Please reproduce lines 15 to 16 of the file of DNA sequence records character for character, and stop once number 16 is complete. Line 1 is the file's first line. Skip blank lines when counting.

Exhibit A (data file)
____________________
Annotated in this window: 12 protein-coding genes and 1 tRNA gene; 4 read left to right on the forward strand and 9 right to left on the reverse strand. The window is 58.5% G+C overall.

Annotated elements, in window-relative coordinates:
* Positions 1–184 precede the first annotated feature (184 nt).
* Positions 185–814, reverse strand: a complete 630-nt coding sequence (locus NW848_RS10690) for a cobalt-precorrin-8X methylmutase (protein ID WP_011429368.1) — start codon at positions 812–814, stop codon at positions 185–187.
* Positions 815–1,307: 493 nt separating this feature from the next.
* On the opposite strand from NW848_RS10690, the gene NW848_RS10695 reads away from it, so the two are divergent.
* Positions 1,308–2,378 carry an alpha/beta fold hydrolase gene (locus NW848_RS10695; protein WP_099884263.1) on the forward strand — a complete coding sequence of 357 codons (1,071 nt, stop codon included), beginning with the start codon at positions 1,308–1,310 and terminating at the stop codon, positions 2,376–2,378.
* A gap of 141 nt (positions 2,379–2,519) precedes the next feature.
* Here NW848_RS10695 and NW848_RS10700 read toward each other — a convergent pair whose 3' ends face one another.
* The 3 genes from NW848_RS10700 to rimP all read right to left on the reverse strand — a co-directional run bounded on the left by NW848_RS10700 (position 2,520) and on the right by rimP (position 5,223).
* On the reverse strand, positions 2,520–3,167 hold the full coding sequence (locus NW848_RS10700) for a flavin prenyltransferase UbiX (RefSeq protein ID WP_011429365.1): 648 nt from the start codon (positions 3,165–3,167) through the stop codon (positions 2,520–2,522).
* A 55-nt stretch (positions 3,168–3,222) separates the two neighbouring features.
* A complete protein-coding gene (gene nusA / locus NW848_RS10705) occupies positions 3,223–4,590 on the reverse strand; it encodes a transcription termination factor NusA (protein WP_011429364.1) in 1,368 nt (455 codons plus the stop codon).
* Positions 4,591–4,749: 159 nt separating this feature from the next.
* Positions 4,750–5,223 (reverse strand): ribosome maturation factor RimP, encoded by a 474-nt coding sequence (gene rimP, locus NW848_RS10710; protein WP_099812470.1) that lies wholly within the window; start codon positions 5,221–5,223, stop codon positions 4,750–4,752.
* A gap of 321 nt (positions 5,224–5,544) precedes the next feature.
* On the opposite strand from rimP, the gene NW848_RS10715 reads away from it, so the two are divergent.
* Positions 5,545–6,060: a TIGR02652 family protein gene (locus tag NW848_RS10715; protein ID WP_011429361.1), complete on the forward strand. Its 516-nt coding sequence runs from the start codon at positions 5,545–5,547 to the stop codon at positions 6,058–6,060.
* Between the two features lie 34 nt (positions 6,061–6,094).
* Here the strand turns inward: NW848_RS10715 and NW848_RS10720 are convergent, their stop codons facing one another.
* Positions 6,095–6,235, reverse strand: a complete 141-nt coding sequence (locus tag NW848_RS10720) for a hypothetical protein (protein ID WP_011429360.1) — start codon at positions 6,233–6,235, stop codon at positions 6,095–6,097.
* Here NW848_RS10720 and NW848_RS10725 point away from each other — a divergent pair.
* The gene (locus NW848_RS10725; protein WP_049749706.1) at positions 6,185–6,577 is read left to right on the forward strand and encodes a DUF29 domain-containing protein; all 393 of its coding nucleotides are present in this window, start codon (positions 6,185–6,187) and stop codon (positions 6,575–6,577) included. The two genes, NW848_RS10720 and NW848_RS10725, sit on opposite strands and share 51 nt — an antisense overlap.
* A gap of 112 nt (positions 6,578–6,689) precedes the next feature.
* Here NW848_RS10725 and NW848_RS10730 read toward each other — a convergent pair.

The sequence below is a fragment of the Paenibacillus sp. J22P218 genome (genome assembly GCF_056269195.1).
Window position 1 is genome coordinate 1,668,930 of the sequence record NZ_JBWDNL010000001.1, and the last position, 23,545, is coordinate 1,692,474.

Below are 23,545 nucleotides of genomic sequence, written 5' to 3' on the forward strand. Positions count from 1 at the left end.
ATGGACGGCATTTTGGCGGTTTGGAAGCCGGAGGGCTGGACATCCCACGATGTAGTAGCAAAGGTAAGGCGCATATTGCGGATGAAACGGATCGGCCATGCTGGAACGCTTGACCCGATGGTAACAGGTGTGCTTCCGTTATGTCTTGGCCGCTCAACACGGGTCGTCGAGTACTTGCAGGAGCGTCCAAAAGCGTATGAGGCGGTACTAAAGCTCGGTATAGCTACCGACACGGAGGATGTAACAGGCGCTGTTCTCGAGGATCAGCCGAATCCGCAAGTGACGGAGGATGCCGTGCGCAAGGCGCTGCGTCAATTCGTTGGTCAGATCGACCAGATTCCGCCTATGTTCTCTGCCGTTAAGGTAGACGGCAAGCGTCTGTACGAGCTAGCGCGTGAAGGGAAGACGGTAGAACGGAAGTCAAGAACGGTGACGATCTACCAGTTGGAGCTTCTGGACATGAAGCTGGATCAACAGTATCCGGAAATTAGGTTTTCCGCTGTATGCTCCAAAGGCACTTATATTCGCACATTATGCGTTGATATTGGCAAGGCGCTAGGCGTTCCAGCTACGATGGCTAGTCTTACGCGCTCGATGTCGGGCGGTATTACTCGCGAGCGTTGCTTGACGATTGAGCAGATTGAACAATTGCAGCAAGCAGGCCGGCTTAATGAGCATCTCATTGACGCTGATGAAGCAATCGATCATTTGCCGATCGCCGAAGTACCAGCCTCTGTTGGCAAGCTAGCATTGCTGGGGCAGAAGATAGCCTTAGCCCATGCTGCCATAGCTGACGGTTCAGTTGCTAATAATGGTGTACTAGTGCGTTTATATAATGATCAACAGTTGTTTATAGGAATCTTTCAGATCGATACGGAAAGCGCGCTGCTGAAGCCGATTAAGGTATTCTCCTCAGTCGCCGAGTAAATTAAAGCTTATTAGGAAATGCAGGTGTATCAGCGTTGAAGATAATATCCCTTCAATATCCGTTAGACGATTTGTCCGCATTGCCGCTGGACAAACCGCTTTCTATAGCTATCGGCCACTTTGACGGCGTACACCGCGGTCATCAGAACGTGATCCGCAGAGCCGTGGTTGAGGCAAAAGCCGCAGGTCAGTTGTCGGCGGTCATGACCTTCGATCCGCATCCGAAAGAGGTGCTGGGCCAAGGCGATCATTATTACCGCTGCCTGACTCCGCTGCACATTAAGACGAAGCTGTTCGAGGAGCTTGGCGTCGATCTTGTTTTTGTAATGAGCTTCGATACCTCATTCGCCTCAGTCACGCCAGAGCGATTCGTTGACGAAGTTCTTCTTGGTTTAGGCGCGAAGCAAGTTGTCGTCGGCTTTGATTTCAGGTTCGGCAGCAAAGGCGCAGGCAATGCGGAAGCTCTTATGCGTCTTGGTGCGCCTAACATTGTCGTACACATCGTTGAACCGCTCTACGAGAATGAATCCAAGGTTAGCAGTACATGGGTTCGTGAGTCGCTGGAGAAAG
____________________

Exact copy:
* Positions 4,750–5,223 (reverse strand): ribosome maturation factor RimP, encoded by a 474-nt coding sequence (gene rimP, locus NW848_RS10710; protein WP_099812470.1) that lies wholly within the window; start codon positions 5,221–5,223, stop codon positions 4,750–4,752.
* A gap of 321 nt (positions 5,224–5,544) precedes the next feature.